Saturday, February 9, 2019

Are you becoming unstuck in time?

Listen: Billy Pilgrim has come unstuck in time. Billy has gone to sleep a senile widower and awakened on his wedding day.
Kurt Vonnegut- Slaughterhouse Five

Books and music. Music and books.

These things have been my salvation in life.

Here’s a little story about one of each. 

Let’s start with Kurt Vonnegut and in particular Slaughterhouse Five. This book was a life-changing and perhaps even life-saving book for me. Mostly, it’s Kurt Vonnegut discussing his own wartime PTSD symptoms through the character of Billy Pilgrim, a veteran of the Dresden bombing who becomes “unstuck in time” as he leaps to and from different time periods of his life. Vonnegut worked out his own PTSD symptoms in part by writing this book, but was also making a point about the fierce and awesome power of the mind to time travel. Particularly a mind that has been affected by trauma. 

I’ve never been able to shake the phrase “unstuck in time.” It describes things I see as a therapist EVERY single day. Many of my patients just can’t shake loose from traumas or heartbreak from their pasts, and regularly time travel back to those places in their minds, in an endless loop of painful memories.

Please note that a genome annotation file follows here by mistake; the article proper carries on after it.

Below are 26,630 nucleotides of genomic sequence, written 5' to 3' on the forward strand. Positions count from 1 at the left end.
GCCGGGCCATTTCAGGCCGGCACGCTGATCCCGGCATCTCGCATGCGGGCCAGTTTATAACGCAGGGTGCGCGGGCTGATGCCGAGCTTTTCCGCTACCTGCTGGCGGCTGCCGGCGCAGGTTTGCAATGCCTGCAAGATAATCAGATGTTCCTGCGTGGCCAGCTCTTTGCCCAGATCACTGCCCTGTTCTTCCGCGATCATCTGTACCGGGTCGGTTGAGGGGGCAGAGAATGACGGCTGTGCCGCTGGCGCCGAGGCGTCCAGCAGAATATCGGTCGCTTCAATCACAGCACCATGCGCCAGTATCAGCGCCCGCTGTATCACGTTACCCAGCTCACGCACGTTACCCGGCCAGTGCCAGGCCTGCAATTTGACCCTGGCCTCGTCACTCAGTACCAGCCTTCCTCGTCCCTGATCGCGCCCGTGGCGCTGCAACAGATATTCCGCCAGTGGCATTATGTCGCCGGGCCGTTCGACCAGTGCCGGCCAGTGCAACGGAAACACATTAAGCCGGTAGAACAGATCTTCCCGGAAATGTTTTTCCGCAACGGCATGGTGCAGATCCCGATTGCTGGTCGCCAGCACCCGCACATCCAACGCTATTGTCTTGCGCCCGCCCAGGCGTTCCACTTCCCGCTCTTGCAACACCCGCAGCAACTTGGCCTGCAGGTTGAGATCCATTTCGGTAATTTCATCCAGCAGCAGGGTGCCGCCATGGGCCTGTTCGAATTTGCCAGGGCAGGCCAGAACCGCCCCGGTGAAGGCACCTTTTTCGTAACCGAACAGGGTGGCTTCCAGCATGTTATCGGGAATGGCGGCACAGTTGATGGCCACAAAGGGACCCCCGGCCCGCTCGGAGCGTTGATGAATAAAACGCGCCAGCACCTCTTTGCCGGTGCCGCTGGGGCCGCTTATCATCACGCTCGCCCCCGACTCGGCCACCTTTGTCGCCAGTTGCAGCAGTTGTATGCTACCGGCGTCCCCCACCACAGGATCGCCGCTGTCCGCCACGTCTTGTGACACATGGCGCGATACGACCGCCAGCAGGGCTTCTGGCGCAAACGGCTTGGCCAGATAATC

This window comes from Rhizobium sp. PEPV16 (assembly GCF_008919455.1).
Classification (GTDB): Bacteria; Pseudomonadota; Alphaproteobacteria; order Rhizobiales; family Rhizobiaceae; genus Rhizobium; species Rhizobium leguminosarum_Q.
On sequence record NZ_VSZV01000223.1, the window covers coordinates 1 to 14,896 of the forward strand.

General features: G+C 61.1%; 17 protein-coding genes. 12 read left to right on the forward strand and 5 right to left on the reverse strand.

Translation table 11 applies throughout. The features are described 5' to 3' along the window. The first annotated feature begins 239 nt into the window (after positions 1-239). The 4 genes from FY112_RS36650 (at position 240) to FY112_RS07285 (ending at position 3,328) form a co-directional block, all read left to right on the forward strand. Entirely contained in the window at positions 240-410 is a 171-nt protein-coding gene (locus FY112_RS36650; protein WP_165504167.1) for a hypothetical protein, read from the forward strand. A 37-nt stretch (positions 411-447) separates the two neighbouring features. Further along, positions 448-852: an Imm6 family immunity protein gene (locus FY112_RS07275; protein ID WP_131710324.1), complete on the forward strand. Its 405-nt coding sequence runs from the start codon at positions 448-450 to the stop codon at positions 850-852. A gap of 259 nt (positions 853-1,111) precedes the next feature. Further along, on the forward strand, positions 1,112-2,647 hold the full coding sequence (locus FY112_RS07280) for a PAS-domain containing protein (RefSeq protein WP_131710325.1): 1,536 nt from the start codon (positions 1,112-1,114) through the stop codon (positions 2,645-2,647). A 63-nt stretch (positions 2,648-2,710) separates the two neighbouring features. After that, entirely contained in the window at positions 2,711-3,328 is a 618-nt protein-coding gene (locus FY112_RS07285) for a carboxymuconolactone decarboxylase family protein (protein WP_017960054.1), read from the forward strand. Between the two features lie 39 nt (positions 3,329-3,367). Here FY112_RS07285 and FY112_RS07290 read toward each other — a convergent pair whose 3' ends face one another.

Others jump in time to the future, where they can’t stop worrying about things that might happen, and all of the bad stuff they’ve conjured up in their minds. 

Depression, Anxiety, and PTSD are all functions of people becoming unstuck in time.

But let’s come back to that. I want to tell you about the music part of the story. 

A short while ago, I was driving back from the beach, and heard the song, “This is the time” by Billy Joel. It was late at night, I was cold, a bit lonely, and it was a strange song to hear on the radio, all things considered. 

I heard the lyrics, 

‘This is the time to remember
Cause it will not last forever.’

And I’ll be damned if I didn’t become unstuck in time.

In that moment, I was 21 again, exploring the world, in love, and driving down the open road.

I drove for miles like that before I realized what happened (P.S. it’s a little scary we do that while we’re driving). That was a good memory, but on the other hand, kind of sad. Although I was young and hopeful at the time of that memory, I was also pretty anxious about my future and very unclear about how things were going to work out for me.

The French have a word called √Čnouement, which means, “The bittersweet feeling of having arrived in the future, seeing how things turn out, but not being able to tell your past self.”

That’s sort of how I felt.

Now then, back to the mental health side of this.